RETURN
Sets IP, FRAME, and ENV to the last values saved by CALL, popping the topmost element of CONT. The topmost frame of the previous ENV is immediately recycled, if possible.

Issue: if VAR-ARITY has extended the environment, RETURN should recycle two frames.

TAILCALL
Applies the closure in VAL to the arguments in the topmost frame, using tail-position semantics. ENV is set to the environment saved in the closure, then extended by the frame in FRAME, which should be the only frame in the chain. IP is set to the first instruction in the closure's code. FRAME is cleared. No new record is added to CONT.
PUSHENV
Transfers the topmost frame from FRAMES to ENV, extending the lexical environment with the values stored therein. If every element in the frame has been set, this is a Scheme let; otherwise, it is a Scheme letrec.
POPENV
Removes the topmost frame from ENV, immediately recycling it if possible.
JUMP offset
Adjusts the IP by the specified offset.

I always write JUMP with a symbolic offset, just as I do JUMPFALSE and CLOSURE. A LABEL pseudo-instruction gives a name to the target.

JUMPFALSE offset
If the contents of VAL are false, adjust the IP by the specified offset. Otherwise, execution will continue at IP+1.
CLOSURE offset
Creates a new closure object, saving the current ENV, the current CS, and the current IP, adjusted by the specified offset. VAL is set to the new closure.

Closing over the environment marks every frame in the current environment as nonrecyclable.

LITERAL offset
Loads VAL with the value found in DV at the specified offset.

I always write LITERAL with the explicit datum, just as I do GLOBDEF, GLOBSET, and GLOBREF.

GLOBDEF offset
Defines a new entity in the global namespace, named by the symbol found in DV at the specified offset, and taking the current VAL.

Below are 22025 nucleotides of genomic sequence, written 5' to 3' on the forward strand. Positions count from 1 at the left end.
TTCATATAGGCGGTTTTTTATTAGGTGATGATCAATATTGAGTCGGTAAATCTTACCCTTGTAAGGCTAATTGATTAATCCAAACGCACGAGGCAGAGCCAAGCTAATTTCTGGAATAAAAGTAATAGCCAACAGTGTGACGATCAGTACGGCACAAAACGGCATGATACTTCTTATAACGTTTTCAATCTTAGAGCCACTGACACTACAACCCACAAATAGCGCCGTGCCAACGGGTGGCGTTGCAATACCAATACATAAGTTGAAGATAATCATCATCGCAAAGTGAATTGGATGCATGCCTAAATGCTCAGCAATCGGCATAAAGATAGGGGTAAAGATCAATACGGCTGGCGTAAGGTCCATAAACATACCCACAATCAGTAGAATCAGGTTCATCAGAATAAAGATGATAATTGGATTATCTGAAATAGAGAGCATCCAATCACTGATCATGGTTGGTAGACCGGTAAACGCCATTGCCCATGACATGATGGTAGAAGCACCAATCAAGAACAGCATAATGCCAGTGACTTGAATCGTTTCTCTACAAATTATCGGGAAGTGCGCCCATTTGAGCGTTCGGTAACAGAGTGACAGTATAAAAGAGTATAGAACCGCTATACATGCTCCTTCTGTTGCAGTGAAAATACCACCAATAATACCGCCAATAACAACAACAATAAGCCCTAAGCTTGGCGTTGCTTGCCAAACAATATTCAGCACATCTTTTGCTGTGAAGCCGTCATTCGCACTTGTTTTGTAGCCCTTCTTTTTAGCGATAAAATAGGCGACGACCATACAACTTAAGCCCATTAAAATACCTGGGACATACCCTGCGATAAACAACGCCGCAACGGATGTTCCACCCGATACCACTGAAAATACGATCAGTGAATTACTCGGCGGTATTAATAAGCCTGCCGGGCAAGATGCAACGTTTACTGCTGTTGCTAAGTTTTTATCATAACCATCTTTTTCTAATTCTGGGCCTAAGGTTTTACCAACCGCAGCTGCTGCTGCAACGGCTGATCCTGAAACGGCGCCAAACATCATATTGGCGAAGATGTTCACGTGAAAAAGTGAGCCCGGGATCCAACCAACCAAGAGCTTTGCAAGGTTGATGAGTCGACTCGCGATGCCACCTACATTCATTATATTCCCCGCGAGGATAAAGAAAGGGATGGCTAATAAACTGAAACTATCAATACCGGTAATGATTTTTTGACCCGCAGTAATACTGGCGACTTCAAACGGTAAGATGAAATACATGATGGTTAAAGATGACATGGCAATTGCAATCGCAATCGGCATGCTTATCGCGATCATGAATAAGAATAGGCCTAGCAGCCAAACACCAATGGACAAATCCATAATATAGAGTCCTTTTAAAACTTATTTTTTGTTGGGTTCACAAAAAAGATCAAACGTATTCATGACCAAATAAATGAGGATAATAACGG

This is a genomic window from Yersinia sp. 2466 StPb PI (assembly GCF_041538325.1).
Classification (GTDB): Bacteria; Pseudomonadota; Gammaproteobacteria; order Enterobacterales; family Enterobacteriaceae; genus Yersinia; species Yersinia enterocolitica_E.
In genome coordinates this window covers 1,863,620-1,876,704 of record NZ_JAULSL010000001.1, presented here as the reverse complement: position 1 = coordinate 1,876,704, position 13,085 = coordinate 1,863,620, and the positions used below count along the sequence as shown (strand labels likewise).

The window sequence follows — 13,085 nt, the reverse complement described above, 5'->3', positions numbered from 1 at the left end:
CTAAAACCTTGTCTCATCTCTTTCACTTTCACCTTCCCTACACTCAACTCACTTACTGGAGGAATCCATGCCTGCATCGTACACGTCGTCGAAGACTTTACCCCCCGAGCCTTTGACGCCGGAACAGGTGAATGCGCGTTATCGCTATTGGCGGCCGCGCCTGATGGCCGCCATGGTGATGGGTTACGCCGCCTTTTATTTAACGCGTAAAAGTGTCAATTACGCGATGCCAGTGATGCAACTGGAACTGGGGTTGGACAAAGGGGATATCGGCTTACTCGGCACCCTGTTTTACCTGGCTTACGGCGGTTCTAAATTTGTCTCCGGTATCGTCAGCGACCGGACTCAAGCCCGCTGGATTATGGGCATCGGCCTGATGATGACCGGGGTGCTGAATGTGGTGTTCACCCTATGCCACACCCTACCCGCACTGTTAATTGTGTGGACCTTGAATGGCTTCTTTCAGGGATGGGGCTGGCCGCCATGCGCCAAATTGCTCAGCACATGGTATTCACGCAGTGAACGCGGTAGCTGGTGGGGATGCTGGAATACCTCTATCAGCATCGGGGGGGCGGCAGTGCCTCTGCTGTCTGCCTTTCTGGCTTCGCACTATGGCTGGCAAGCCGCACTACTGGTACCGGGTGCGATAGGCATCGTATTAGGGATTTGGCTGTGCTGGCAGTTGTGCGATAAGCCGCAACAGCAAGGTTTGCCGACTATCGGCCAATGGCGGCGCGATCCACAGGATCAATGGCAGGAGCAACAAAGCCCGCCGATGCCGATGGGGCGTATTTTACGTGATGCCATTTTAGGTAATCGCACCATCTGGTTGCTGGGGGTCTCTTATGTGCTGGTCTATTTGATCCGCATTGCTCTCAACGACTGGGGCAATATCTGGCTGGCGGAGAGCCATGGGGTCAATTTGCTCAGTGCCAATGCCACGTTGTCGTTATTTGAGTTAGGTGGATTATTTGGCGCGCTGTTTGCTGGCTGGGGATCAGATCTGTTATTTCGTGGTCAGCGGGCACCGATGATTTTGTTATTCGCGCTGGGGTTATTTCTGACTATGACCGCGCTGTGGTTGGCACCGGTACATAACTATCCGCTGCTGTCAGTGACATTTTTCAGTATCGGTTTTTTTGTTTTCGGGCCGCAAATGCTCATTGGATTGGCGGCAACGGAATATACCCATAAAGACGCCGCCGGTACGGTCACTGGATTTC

GLOBSET offset
Sets the global element named by the symbol found in DV at the specified offset to the current VAL.
GLOBREF offset
Sets VAL to the value of the global element named by the symbol found in DV at the specified offset.
LEXSET depth offset
Sets the element in the current environment specified by the depth and offset (de Bruijn indices) to the current VAL.
LEXREF depth offset
Sets VAL to the element in the current environment (ENV) specified by the depth and offset.
FIXED-ARITY arity
Saves meta-information about a procedure. Currently, tests topmost frame in ENV (as applied by CALL or TAILCALL) to compare its length to the specified arity. Raises a runtime error if the two quantities differ.

The intent is for all -ARITY instructions eventually to emit procedure metadata that is interpreted by CALL instead of performing the check inline. This would allow a better error message in the case of a mismatch in a tail call, allow a direct jump to the callsite for a case-lambda, and for calls to statically determined sites, would allow arity and type checks to be hoisted higher in the calltree.

MIN-ARITY arity
Saves meta-information about a procedure. Currently, tests topmost frame in ENV (as applied by CALL or TAILCALL) to compare its length to the specified minimum arity. Raises a runtime error if the specified arity is greater than the number of parameters passed.
VAR-ARITY offset
Skips the first offset parameters, copying the remaining passed parameters from the topmost frame in ENV into a fresh list. Extends ENV with a new frame containing this new list value. Raises a runtime error if the offset is greater than the number of parameters passed.


posted at: 15:34 | path: /pscheme | permanent link to this entry